If the Feltes case showed anything, it was that the DFB and DFL weren’t going to budge on any of their positions in terms of safety. What they see as problematic in German fan scenes has been met with sanctions and the threat of more (if you don’t behave, we’ll take away your terracing your naughty boys and girls). In truth, football violence is down.[3]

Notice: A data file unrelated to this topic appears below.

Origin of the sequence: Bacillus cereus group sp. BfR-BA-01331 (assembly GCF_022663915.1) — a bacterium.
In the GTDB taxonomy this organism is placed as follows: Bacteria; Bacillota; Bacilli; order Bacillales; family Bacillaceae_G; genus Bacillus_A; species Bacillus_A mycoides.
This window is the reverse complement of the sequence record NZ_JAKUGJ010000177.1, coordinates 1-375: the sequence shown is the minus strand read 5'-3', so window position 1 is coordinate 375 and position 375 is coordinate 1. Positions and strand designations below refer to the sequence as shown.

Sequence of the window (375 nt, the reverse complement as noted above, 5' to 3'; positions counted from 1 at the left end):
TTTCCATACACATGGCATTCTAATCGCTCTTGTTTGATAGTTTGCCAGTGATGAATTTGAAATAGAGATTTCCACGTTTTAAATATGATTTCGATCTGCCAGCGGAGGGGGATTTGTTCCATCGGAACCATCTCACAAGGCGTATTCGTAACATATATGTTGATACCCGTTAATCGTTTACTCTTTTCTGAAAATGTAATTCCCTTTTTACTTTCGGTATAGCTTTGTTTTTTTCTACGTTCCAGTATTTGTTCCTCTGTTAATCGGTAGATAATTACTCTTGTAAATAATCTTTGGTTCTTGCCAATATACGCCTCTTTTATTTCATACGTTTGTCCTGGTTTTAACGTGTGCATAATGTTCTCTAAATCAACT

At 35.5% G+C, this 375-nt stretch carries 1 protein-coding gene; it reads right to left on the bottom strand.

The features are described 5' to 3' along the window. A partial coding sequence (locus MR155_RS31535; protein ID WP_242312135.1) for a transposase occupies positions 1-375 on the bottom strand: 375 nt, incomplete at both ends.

Then, in September, came the leak. In the preamble, the DFB and DFL declare that “… interaction between all those responsible for safety and supporter service is already at a very high level in terms of infrastructure and organisation and problems are solved locally.”[4] So far, so good. They also mention the need for improvement in this respect but, after reading the paper, it’s hard to avoid getting the impression that the organisation of football matches in this country is in absolute chaos. Other proposals outlined in the document include stricter and, above all, a greater number of sanctions and punishments “to increase acceptance of the jurisdiction of the sport and increase safety”. There are also threats of privileges being withdrawn, including a crystal-clear statement that football fans are not vested with the right to stand. Threats are also made to clubs should there be any non-compliance with DFB and DFL regulations, including proposals to introduce stricter stadium requirements into the licensing regulations (read: those who don’t comply won’t get a licence to play in top two tiers) and, perhaps most amazingly, a proposal to withhold a percentage of clubs’ TV money to offset against any fines for crowd trouble (read: use of pyrotechnics) which may occur over the course of the season.